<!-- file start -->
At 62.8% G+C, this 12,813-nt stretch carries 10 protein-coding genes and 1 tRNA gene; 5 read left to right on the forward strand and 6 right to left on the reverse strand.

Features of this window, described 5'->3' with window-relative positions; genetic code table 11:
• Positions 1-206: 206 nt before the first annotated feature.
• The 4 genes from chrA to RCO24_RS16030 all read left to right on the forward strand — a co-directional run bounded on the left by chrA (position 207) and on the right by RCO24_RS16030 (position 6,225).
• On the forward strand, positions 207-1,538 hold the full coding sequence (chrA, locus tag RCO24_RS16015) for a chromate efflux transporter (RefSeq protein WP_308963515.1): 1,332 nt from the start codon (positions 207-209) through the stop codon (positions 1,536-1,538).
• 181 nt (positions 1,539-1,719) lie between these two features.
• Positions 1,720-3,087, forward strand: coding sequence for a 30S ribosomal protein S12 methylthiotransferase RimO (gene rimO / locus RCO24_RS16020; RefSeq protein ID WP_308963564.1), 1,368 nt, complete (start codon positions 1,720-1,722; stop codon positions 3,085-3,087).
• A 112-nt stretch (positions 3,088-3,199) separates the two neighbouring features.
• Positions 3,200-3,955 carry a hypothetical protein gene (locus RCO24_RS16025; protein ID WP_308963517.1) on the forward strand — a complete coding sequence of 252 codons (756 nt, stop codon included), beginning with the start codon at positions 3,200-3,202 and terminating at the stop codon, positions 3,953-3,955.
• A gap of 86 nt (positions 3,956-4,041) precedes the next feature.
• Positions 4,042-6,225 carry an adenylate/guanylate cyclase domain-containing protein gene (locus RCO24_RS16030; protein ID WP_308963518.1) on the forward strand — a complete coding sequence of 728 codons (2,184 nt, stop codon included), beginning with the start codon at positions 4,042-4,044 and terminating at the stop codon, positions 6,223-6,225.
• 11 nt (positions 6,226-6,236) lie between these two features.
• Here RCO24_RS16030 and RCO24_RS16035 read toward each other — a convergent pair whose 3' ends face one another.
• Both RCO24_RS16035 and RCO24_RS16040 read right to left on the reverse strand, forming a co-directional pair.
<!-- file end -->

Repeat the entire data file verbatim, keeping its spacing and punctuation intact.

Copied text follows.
At 62.8% G+C, this 12,813-nt stretch carries 10 protein-coding genes and 1 tRNA gene; 5 read left to right on the forward strand and 6 right to left on the reverse strand.

Features of this window, described 5'->3' with window-relative positions; genetic code table 11:
• Positions 1-206: 206 nt before the first annotated feature.
• The 4 genes from chrA to RCO24_RS16030 all read left to right on the forward strand — a co-directional run bounded on the left by chrA (position 207) and on the right by RCO24_RS16030 (position 6,225).
• On the forward strand, positions 207-1,538 hold the full coding sequence (chrA, locus tag RCO24_RS16015) for a chromate efflux transporter (RefSeq protein WP_308963515.1): 1,332 nt from the start codon (positions 207-209) through the stop codon (positions 1,536-1,538).
• 181 nt (positions 1,539-1,719) lie between these two features.
• Positions 1,720-3,087, forward strand: coding sequence for a 30S ribosomal protein S12 methylthiotransferase RimO (gene rimO / locus RCO24_RS16020; RefSeq protein ID WP_308963564.1), 1,368 nt, complete (start codon positions 1,720-1,722; stop codon positions 3,085-3,087).
• A 112-nt stretch (positions 3,088-3,199) separates the two neighbouring features.
• Positions 3,200-3,955 carry a hypothetical protein gene (locus RCO24_RS16025; protein ID WP_308963517.1) on the forward strand — a complete coding sequence of 252 codons (756 nt, stop codon included), beginning with the start codon at positions 3,200-3,202 and terminating at the stop codon, positions 3,953-3,955.
• A gap of 86 nt (positions 3,956-4,041) precedes the next feature.
• Positions 4,042-6,225 carry an adenylate/guanylate cyclase domain-containing protein gene (locus RCO24_RS16030; protein ID WP_308963518.1) on the forward strand — a complete coding sequence of 728 codons (2,184 nt, stop codon included), beginning with the start codon at positions 4,042-4,044 and terminating at the stop codon, positions 6,223-6,225.
• 11 nt (positions 6,226-6,236) lie between these two features.
• Here RCO24_RS16030 and RCO24_RS16035 read toward each other — a convergent pair whose 3' ends face one another.
• Both RCO24_RS16035 and RCO24_RS16040 read right to left on the reverse strand, forming a co-directional pair.